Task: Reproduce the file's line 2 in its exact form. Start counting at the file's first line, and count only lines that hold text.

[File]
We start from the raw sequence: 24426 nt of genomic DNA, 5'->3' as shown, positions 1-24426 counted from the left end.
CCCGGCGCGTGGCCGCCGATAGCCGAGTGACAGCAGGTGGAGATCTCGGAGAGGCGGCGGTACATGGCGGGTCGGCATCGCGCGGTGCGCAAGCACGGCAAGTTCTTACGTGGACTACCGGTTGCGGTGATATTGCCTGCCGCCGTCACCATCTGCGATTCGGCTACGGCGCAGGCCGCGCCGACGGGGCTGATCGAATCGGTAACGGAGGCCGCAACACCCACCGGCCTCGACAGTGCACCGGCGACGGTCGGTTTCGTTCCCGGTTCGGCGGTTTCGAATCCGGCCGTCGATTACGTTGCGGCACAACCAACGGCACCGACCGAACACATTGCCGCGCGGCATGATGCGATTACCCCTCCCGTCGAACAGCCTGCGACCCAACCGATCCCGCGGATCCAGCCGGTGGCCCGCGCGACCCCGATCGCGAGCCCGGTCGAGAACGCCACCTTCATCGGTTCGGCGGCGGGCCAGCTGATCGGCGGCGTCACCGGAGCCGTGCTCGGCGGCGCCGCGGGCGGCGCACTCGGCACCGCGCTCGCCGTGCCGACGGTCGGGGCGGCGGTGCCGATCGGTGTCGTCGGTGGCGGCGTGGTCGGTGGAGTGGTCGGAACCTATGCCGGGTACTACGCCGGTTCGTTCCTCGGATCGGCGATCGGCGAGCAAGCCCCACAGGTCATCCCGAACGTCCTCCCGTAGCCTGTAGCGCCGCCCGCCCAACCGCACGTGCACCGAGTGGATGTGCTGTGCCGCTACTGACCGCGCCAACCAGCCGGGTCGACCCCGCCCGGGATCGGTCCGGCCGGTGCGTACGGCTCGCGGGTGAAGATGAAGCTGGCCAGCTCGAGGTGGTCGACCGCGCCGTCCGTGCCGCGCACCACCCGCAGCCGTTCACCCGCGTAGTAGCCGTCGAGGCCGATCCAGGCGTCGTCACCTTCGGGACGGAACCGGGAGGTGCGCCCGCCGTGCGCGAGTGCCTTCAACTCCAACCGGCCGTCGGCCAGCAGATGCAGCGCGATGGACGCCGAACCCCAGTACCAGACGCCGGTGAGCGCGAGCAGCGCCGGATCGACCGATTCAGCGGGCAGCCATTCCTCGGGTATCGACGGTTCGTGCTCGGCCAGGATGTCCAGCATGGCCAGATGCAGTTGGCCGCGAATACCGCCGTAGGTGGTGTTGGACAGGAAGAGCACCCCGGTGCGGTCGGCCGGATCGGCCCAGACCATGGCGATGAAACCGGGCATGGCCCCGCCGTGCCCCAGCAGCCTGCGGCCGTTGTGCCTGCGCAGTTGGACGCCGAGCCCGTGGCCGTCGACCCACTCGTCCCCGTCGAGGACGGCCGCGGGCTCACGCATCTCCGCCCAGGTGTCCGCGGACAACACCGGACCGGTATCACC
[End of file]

CCCGGCGCGTGGCCGCCGATAGCCGAGTGACAGCAGGTGGAGATCTCGGAGAGGCGGCGGTACATGGCGGGTCGGCATCGCGCGGTGCGCAAGCACGGCAAGTTCTTACGTGGACTACCGGTTGCGGTGATATTGCCTGCCGCCGTCACCATCTGCGATTCGGCTACGGCGCAGGCCGCGCCGACGGGGCTGATCGAATCGGTAACGGAGGCCGCAACACCCACCGGCCTCGACAGTGCACCGGCGACGGTCGGTTTCGTTCCCGGTTCGGCGGTTTCGAATCCGGCCGTCGATTACGTTGCGGCACAACCAACGGCACCGACCGAACACATTGCCGCGCGGCATGATGCGATTACCCCTCCCGTCGAACAGCCTGCGACCCAACCGATCCCGCGGATCCAGCCGGTGGCCCGCGCGACCCCGATCGCGAGCCCGGTCGAGAACGCCACCTTCATCGGTTCGGCGGCGGGCCAGCTGATCGGCGGCGTCACCGGAGCCGTGCTCGGCGGCGCCGCGGGCGGCGCACTCGGCACCGCGCTCGCCGTGCCGACGGTCGGGGCGGCGGTGCCGATCGGTGTCGTCGGTGGCGGCGTGGTCGGTGGAGTGGTCGGAACCTATGCCGGGTACTACGCCGGTTCGTTCCTCGGATCGGCGATCGGCGAGCAAGCCCCACAGGTCATCCCGAACGTCCTCCCGTAGCCTGTAGCGCCGCCCGCCCAACCGCACGTGCACCGAGTGGATGTGCTGTGCCGCTACTGACCGCGCCAACCAGCCGGGTCGACCCCGCCCGGGATCGGTCCGGCCGGTGCGTACGGCTCGCGGGTGAAGATGAAGCTGGCCAGCTCGAGGTGGTCGACCGCGCCGTCCGTGCCGCGCACCACCCGCAGCCGTTCACCCGCGTAGTAGCCGTCGAGGCCGATCCAGGCGTCGTCACCTTCGGGACGGAACCGGGAGGTGCGCCCGCCGTGCGCGAGTGCCTTCAACTCCAACCGGCCGTCGGCCAGCAGATGCAGCGCGATGGACGCCGAACCCCAGTACCAGACGCCGGTGAGCGCGAGCAGCGCCGGATCGACCGATTCAGCGGGCAGCCATTCCTCGGGTATCGACGGTTCGTGCTCGGCCAGGATGTCCAGCATGGCCAGATGCAGTTGGCCGCGAATACCGCCGTAGGTGGTGTTGGACAGGAAGAGCACCCCGGTGCGGTCGGCCGGATCGGCCCAGACCATGGCGATGAAACCGGGCATGGCCCCGCCGTGCCCCAGCAGCCTGCGGCCGTTGTGCCTGCGCAGTTGGACGCCGAGCCCGTGGCCGTCGACCCACTCGTCCCCGTCGAGGACGGCCGCGGGCTCACGCATCTCCGCCCAGGTGTCCGCGGACAACACCGGACCGGTATCACC